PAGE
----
Having spent almost equal time in my career between helping the private and public sectors, I've come to the conclusion that there's probably no greater disparity in roles between them than that of the Chief Information Officer (CIO). In the private sector, the CIO typically has significant authority to lead the technical direction and resources of the organization. In the public sector, the CIO often handcuffed by a lack of real power, authority, and control to affect the organization's technical direction in any meaningful way.
If the administration, OMB, Congress, and the federal CIO really want to fix this, it requires a real dialogue about the realities federal IT managers face. The 25 point plan is a good start for defining the ‘what’, but what about the organizational, political, and operational obstacles impeding the ‘how’. Here are some realities for government CIOs I've noted over the years:
1. They frequently lack control over vast portions of the IT portfolio
Despite progress in terms of centralization and standardization, the reality remains that IT policy, acquisition, and management are still so fragmented and decentralized that an organization's CIO often has no say in what the organization does in terms of technology. Few organizations have truly contemplated and implemented a good framework for federated IT management. Instead, the centralized organization is typically responsible for setting high-level policies (often ignored), providing commoditized technologies and services such as desktop computing and call center support, and administrative services such as records management.
2. Their customers don’t trust you with much else
Given the history of massive technology investments that haven’t paid off, the sheer time it takes for some IT organizations to move on even simple tech deployments, and the centralized organization’s inability to bypass its own (and frequently legislatively mandated) policies and processes, mission leaders are simply reluctant to trust centralized IT organizations with managing the design, construction, and implementation of many systems. Often only after something is built and stable is it turned over to the centralized organization for hosting.
3. Their governance framework is broken
More than half the investments the IT governance board or committee looks at are already purchased, and 90%+ of them are already fully baked. How many ‘no-gos’ does the function actually result in? By ignoring the function's lack of value, the real opportunity is missed – to fix it, make it multi-staged, multi-tiered, and have the function involved earlier and more often in the lifecycle.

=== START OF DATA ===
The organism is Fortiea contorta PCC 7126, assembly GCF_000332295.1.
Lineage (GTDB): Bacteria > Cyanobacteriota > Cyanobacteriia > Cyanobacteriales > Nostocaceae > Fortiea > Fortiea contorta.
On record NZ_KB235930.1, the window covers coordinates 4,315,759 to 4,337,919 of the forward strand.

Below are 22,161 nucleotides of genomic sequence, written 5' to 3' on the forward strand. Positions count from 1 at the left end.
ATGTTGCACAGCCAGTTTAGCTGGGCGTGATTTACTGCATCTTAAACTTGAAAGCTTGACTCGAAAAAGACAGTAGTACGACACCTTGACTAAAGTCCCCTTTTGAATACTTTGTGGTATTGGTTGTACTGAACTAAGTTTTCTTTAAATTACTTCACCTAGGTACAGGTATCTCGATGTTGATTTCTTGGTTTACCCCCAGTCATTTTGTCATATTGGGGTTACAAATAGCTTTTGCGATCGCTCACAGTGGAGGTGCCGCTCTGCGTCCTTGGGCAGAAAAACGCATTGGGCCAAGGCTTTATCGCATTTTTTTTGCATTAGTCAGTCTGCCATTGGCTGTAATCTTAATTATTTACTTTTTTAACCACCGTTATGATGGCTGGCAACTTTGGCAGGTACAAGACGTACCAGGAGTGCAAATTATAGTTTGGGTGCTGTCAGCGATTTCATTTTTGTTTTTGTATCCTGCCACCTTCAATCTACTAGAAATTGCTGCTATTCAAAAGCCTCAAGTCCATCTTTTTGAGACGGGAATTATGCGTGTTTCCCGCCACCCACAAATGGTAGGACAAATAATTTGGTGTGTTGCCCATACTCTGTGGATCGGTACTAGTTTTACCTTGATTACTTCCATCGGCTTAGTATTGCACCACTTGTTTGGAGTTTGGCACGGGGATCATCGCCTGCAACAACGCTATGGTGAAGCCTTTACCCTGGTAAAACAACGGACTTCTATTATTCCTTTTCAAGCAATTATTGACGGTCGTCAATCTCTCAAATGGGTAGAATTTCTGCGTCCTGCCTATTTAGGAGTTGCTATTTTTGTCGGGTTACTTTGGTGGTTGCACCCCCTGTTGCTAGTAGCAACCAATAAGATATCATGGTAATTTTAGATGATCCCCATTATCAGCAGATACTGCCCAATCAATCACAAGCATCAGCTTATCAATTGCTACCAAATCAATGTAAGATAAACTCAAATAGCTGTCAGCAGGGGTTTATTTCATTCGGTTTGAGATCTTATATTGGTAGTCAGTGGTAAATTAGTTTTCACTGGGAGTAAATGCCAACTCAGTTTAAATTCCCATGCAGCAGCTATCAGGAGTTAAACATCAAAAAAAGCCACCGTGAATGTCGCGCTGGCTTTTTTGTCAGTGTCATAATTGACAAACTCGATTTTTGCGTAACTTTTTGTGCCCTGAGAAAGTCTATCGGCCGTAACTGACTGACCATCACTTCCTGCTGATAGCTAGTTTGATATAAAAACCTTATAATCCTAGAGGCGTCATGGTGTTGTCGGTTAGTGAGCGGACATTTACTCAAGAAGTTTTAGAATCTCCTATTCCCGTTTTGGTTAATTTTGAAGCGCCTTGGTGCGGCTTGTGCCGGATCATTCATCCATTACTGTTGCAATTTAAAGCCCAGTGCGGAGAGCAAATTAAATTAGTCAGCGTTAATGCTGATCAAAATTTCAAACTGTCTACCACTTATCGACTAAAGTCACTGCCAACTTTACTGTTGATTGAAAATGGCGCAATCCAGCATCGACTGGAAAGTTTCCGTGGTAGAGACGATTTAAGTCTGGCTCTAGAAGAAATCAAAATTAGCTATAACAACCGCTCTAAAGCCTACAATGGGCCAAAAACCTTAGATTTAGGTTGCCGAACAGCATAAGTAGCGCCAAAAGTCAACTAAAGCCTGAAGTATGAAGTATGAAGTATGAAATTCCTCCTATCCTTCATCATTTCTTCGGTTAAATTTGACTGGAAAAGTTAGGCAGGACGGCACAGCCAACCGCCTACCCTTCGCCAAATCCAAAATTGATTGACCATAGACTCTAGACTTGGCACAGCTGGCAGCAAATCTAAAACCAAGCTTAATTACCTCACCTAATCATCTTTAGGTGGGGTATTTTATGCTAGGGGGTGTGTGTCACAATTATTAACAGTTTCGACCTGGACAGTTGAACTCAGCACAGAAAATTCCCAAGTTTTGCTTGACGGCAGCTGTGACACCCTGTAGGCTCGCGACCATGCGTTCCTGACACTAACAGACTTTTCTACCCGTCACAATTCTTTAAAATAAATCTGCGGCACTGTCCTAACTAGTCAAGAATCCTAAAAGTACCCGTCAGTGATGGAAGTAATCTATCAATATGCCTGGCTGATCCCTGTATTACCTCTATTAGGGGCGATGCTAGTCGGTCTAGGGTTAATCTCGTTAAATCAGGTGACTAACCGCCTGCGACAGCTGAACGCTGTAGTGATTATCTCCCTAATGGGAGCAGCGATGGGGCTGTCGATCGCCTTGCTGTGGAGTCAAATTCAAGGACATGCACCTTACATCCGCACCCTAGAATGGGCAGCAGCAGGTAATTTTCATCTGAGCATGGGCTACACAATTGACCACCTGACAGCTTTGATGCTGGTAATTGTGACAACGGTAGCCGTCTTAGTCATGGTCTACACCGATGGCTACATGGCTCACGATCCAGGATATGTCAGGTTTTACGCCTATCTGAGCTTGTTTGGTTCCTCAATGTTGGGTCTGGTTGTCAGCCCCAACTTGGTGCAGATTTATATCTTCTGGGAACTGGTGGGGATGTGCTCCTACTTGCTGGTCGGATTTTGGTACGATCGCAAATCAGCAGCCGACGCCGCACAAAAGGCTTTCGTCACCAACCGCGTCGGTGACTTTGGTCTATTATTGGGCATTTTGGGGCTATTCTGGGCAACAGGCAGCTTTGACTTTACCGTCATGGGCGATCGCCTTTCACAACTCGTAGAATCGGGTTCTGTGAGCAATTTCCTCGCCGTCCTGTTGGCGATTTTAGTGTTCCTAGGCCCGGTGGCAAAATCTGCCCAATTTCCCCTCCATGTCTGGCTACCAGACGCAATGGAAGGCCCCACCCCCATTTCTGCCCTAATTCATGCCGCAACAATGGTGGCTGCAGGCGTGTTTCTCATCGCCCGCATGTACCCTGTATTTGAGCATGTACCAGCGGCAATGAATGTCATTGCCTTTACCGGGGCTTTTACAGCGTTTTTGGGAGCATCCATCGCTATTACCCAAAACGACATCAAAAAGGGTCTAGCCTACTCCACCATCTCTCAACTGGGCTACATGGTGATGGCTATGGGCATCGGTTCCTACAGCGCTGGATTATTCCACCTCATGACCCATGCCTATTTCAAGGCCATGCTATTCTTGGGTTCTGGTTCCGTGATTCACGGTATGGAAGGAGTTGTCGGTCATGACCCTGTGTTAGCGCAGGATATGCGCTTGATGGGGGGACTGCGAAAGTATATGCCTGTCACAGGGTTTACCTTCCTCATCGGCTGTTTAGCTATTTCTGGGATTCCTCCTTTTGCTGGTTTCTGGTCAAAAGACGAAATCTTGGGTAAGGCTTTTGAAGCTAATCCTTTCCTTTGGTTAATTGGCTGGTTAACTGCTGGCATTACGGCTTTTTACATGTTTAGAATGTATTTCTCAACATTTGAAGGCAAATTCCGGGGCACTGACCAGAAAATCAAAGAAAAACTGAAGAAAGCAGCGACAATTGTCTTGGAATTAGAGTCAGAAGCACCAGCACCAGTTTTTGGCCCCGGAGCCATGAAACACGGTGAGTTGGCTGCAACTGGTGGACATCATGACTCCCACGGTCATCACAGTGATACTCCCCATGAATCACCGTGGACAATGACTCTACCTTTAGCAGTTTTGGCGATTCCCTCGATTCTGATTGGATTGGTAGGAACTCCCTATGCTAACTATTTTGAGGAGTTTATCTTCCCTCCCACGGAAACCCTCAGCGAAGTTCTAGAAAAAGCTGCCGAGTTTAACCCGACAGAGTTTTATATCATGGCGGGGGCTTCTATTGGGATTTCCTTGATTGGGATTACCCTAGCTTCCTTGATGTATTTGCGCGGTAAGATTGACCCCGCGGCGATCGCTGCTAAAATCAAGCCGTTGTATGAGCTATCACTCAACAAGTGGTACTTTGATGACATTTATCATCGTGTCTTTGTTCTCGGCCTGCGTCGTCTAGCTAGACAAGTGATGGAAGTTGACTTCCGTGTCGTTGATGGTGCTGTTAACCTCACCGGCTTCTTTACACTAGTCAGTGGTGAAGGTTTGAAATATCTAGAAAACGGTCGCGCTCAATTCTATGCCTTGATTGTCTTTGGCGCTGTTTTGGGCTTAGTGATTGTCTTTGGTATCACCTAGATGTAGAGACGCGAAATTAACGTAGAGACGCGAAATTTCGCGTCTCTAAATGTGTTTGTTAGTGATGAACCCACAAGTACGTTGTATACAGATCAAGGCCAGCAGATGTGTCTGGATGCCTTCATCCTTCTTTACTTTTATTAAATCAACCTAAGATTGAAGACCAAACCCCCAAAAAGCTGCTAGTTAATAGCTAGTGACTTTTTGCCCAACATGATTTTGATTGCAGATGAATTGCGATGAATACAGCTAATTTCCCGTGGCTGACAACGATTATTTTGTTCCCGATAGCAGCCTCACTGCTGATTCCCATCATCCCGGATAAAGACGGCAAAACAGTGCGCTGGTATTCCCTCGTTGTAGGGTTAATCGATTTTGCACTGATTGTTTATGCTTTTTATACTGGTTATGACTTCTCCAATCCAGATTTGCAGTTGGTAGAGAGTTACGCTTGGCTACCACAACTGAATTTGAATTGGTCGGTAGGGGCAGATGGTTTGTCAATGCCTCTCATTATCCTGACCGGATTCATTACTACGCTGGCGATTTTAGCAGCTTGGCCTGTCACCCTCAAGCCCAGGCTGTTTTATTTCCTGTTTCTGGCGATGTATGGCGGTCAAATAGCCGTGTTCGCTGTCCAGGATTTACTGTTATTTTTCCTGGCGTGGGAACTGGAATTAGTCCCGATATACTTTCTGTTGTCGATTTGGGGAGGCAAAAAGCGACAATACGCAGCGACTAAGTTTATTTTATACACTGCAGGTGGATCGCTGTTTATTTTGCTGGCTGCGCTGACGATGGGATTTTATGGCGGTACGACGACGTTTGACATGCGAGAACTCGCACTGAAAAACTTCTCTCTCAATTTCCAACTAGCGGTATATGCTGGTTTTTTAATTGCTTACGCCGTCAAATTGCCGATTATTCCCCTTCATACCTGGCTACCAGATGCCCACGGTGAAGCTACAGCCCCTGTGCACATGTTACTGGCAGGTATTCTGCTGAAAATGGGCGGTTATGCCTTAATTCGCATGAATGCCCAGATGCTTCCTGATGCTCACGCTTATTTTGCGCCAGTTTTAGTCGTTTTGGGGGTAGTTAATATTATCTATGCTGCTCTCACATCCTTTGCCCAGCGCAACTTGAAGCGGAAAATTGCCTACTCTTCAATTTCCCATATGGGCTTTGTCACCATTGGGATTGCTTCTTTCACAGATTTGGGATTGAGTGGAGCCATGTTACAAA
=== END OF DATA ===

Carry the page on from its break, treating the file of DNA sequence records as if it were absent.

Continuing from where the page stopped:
4. Most, if not all real IT is outsourced but not considered or managed as such
If you look at the service model most government IT organizations use today, they are essentially using an almost completely outsourced approach. Yet, few manage it as if this is the case, ending up with the worst of both worlds.
5. 10-20% of the internal people do almost everything
If you look at who is really driving value and who is keeping the lights on, you will typically find a small cadre of folks. That is not to say others are doing nothing – just that they typically aren't driving significant organizational value.
6. In some cases, the CIO is simply not qualified
Most government IT leaders are highly qualified, but some are not. In some organizations, IT leaders have no previous experience running an IT organization or have little or no experience with supporting technology requirements and were chosen from a pool of SES level executives. In some cases the individual recognizes this and builds in a layer of management with appropriate experience; but this doesn't change the reality that their role in these cases is frequently ineffectual.
7. In some cases, the CIO isn't
In some organizations the IT leader isn't even the individual truly responsible for managing the IT organization because the title and responsibilities flow by policy to a manager or senior level position in an organization. The logic is that the responsibilities are best positioned with the individual accountable for the entire organization. In other cases the role goes with other management oversight responsibilities including HR, facilities, and administration.
8. To make real progress, they may have to fall on their sword
Getting true control, making the big changes, and ruffling the feathers of the establishment often means in order to make real progress in fixing any of the above, they may not last long. Some of the biggest changes that have occurred in federal IT came when a CIO or equivalent sacrificed their long term prospects and expended all goodwill and political capital to make a change.
So what does this reality translate into? It means a different approach is needed – the ‘How’ has to change: The selection of individuals with strong organizational AND technology experience; more emphasis on vendor management and multi-award contract structures; and leaders who sign up for breaking eggs to make the omelet. All of these must be embraced by federal IT leaders and the individuals that select them. It’s time to change the reality for federal IT.